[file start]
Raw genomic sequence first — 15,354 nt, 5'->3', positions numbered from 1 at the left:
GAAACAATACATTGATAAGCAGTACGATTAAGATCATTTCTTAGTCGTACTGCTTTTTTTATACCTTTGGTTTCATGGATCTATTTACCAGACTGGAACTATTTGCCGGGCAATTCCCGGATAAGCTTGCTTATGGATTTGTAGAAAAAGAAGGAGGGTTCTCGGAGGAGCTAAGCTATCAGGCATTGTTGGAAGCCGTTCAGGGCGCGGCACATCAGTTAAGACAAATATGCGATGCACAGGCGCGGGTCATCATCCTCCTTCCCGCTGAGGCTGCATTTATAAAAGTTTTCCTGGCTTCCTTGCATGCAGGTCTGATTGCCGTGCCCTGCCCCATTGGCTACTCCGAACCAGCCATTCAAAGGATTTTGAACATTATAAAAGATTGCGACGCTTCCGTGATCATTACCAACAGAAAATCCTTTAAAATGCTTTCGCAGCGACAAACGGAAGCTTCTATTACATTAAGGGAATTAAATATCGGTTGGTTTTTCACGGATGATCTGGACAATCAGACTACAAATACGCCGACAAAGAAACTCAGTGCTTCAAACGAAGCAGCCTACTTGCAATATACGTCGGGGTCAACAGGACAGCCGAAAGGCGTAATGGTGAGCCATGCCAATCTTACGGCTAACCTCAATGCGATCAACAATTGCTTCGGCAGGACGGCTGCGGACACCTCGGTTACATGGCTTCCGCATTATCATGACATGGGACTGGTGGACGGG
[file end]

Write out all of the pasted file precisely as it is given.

Raw genomic sequence first — 15,354 nt, 5'->3', positions numbered from 1 at the left:
GAAACAATACATTGATAAGCAGTACGATTAAGATCATTTCTTAGTCGTACTGCTTTTTTTATACCTTTGGTTTCATGGATCTATTTACCAGACTGGAACTATTTGCCGGGCAATTCCCGGATAAGCTTGCTTATGGATTTGTAGAAAAAGAAGGAGGGTTCTCGGAGGAGCTAAGCTATCAGGCATTGTTGGAAGCCGTTCAGGGCGCGGCACATCAGTTAAGACAAATATGCGATGCACAGGCGCGGGTCATCATCCTCCTTCCCGCTGAGGCTGCATTTATAAAAGTTTTCCTGGCTTCCTTGCATGCAGGTCTGATTGCCGTGCCCTGCCCCATTGGCTACTCCGAACCAGCCATTCAAAGGATTTTGAACATTATAAAAGATTGCGACGCTTCCGTGATCATTACCAACAGAAAATCCTTTAAAATGCTTTCGCAGCGACAAACGGAAGCTTCTATTACATTAAGGGAATTAAATATCGGTTGGTTTTTCACGGATGATCTGGACAATCAGACTACAAATACGCCGACAAAGAAACTCAGTGCTTCAAACGAAGCAGCCTACTTGCAATATACGTCGGGGTCAACAGGACAGCCGAAAGGCGTAATGGTGAGCCATGCCAATCTTACGGCTAACCTCAATGCGATCAACAATTGCTTCGGCAGGACGGCTGCGGACACCTCGGTTACATGGCTTCCGCATTATCATGACATGGGACTGGTGGACGGG